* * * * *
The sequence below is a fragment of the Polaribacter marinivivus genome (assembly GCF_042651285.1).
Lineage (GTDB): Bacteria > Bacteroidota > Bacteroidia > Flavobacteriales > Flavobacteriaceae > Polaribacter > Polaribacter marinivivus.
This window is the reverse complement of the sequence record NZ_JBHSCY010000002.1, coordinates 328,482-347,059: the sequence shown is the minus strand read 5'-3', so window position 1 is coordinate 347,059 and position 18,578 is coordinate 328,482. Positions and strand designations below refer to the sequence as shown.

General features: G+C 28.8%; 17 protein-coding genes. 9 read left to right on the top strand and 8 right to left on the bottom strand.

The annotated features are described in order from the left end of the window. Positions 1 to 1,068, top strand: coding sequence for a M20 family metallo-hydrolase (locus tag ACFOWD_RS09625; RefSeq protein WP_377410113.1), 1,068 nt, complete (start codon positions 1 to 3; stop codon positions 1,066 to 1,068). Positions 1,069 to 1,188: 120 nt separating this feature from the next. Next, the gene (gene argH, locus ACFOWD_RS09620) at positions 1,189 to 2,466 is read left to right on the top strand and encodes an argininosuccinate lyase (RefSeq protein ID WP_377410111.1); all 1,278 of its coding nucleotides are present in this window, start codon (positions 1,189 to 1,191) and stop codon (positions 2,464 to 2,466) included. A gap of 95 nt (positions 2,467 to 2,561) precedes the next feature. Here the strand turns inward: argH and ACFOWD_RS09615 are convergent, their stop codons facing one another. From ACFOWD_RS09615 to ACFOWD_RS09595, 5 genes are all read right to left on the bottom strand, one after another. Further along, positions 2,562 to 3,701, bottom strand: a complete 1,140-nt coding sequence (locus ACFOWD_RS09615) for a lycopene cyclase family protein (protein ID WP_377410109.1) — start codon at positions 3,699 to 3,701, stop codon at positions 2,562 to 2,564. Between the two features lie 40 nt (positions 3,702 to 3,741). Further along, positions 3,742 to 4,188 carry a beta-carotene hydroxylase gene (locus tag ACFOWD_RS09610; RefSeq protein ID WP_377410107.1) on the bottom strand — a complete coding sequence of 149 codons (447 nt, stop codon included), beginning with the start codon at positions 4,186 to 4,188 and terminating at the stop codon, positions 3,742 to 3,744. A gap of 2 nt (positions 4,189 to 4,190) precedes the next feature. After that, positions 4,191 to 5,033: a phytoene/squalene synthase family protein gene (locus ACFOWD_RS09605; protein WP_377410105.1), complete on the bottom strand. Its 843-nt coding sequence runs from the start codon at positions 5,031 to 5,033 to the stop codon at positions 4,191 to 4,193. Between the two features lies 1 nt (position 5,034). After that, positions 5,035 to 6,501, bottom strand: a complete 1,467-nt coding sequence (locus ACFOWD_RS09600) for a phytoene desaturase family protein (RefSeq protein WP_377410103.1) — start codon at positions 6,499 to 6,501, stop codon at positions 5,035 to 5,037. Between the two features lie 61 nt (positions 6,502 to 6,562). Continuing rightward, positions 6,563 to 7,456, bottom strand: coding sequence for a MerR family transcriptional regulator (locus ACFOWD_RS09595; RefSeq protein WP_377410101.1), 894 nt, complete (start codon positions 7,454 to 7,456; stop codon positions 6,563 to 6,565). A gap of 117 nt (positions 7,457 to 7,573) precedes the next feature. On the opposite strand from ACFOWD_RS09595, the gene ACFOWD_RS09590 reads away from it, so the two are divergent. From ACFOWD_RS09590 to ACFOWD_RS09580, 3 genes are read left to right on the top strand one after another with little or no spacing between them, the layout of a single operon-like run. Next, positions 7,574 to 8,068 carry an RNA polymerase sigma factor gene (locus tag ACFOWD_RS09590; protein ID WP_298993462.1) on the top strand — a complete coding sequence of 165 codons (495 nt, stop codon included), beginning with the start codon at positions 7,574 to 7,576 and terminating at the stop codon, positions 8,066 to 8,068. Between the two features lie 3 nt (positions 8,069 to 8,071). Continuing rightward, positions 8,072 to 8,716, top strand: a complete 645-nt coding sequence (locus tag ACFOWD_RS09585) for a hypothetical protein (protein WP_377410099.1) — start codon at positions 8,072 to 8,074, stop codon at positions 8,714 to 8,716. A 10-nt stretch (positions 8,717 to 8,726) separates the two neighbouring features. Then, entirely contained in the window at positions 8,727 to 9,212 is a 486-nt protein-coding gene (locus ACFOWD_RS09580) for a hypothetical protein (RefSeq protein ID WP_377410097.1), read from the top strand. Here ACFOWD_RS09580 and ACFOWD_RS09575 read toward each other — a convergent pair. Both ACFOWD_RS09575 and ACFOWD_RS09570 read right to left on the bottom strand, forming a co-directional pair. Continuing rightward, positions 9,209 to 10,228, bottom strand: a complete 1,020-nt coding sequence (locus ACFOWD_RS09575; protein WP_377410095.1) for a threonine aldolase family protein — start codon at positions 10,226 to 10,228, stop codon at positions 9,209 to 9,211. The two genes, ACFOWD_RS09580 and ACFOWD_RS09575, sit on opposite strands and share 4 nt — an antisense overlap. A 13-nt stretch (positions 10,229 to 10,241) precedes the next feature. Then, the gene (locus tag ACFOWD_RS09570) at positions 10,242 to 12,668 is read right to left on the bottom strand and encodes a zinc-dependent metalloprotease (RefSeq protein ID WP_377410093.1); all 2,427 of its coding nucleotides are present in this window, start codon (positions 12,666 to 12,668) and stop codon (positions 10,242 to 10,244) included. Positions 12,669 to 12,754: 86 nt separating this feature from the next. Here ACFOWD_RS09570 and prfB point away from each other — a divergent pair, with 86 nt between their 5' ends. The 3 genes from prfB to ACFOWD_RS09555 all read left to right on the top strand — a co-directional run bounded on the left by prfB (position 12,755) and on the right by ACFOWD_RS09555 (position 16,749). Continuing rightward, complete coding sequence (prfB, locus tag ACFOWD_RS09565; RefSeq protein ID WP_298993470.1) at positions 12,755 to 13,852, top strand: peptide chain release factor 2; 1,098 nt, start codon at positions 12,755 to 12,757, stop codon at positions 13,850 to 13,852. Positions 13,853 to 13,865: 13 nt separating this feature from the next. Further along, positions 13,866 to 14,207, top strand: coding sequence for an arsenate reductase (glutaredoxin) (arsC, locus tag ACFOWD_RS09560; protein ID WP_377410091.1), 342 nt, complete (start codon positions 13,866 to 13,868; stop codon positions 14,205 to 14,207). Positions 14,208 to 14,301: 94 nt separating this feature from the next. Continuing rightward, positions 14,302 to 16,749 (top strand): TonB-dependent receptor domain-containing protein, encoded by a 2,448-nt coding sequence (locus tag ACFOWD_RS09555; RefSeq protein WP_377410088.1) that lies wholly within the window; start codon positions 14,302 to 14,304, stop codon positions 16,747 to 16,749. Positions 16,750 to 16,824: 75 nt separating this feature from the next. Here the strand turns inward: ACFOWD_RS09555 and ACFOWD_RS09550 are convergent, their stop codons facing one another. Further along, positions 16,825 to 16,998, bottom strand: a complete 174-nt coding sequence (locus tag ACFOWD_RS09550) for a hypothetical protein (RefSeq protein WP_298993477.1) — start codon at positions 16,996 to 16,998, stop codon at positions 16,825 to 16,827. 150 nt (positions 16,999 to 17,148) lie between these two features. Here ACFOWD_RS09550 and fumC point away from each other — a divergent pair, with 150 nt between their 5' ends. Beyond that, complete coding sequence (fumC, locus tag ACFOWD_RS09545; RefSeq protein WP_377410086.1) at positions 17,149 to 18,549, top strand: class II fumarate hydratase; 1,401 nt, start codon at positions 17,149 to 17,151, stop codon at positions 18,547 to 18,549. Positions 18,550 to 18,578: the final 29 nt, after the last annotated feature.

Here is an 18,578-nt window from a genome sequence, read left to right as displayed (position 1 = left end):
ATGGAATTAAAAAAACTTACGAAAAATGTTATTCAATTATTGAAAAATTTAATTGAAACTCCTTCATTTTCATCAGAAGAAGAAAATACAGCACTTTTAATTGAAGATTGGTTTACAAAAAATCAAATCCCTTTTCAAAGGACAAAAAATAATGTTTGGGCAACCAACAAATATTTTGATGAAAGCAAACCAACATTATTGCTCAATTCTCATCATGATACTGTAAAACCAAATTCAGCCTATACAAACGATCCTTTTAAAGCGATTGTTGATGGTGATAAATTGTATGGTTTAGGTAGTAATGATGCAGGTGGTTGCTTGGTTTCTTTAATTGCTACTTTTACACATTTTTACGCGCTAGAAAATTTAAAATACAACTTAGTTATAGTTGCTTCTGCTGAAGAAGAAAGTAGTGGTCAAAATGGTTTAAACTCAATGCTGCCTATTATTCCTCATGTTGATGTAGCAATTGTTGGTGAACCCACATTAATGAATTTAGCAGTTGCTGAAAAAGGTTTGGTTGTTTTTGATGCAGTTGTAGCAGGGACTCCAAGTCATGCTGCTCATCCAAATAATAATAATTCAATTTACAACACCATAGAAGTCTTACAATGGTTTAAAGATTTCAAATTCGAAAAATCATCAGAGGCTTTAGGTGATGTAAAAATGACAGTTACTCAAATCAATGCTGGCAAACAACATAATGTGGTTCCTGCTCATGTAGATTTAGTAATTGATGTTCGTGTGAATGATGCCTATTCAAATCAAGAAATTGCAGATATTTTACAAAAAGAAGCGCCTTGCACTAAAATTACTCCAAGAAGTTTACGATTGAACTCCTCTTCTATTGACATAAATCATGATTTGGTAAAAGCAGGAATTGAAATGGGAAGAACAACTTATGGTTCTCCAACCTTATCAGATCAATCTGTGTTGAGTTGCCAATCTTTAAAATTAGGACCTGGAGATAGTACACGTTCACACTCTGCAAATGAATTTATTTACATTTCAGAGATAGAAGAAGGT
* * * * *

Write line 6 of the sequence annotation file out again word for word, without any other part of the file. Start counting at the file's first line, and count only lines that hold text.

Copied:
Here is an 18,578-nt window from a genome sequence, read left to right as displayed (position 1 = left end):